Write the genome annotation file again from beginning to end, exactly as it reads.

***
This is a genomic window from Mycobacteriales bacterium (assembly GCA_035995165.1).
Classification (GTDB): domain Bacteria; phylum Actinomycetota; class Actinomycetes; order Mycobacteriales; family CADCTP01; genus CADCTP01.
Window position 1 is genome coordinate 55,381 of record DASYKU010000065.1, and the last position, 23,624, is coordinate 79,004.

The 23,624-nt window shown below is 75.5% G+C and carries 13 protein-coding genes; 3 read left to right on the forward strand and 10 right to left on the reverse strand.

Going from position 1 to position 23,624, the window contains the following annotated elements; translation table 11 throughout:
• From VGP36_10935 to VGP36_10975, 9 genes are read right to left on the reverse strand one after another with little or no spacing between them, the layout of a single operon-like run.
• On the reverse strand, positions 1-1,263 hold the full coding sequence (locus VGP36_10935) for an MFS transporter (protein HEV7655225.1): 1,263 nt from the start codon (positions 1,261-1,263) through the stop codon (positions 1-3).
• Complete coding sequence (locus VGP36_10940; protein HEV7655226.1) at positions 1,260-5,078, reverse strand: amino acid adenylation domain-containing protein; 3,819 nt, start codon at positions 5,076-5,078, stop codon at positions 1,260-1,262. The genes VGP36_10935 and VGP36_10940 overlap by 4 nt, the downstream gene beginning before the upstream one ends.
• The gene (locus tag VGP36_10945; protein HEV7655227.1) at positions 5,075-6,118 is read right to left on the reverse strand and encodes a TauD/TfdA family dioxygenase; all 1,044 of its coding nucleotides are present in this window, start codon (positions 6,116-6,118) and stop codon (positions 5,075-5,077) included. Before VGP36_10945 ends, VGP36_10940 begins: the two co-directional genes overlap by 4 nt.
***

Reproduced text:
This is a genomic window from Mycobacteriales bacterium (assembly GCA_035995165.1).
Classification (GTDB): domain Bacteria; phylum Actinomycetota; class Actinomycetes; order Mycobacteriales; family CADCTP01; genus CADCTP01.
Window position 1 is genome coordinate 55,381 of record DASYKU010000065.1, and the last position, 23,624, is coordinate 79,004.

The 23,624-nt window shown below is 75.5% G+C and carries 13 protein-coding genes; 3 read left to right on the forward strand and 10 right to left on the reverse strand.

Going from position 1 to position 23,624, the window contains the following annotated elements; translation table 11 throughout:
• From VGP36_10935 to VGP36_10975, 9 genes are read right to left on the reverse strand one after another with little or no spacing between them, the layout of a single operon-like run.
• On the reverse strand, positions 1-1,263 hold the full coding sequence (locus VGP36_10935) for an MFS transporter (protein HEV7655225.1): 1,263 nt from the start codon (positions 1,261-1,263) through the stop codon (positions 1-3).
• Complete coding sequence (locus VGP36_10940; protein HEV7655226.1) at positions 1,260-5,078, reverse strand: amino acid adenylation domain-containing protein; 3,819 nt, start codon at positions 5,076-5,078, stop codon at positions 1,260-1,262. The genes VGP36_10935 and VGP36_10940 overlap by 4 nt, the downstream gene beginning before the upstream one ends.
• The gene (locus tag VGP36_10945; protein HEV7655227.1) at positions 5,075-6,118 is read right to left on the reverse strand and encodes a TauD/TfdA family dioxygenase; all 1,044 of its coding nucleotides are present in this window, start codon (positions 6,116-6,118) and stop codon (positions 5,075-5,077) included. Before VGP36_10945 ends, VGP36_10940 begins: the two co-directional genes overlap by 4 nt.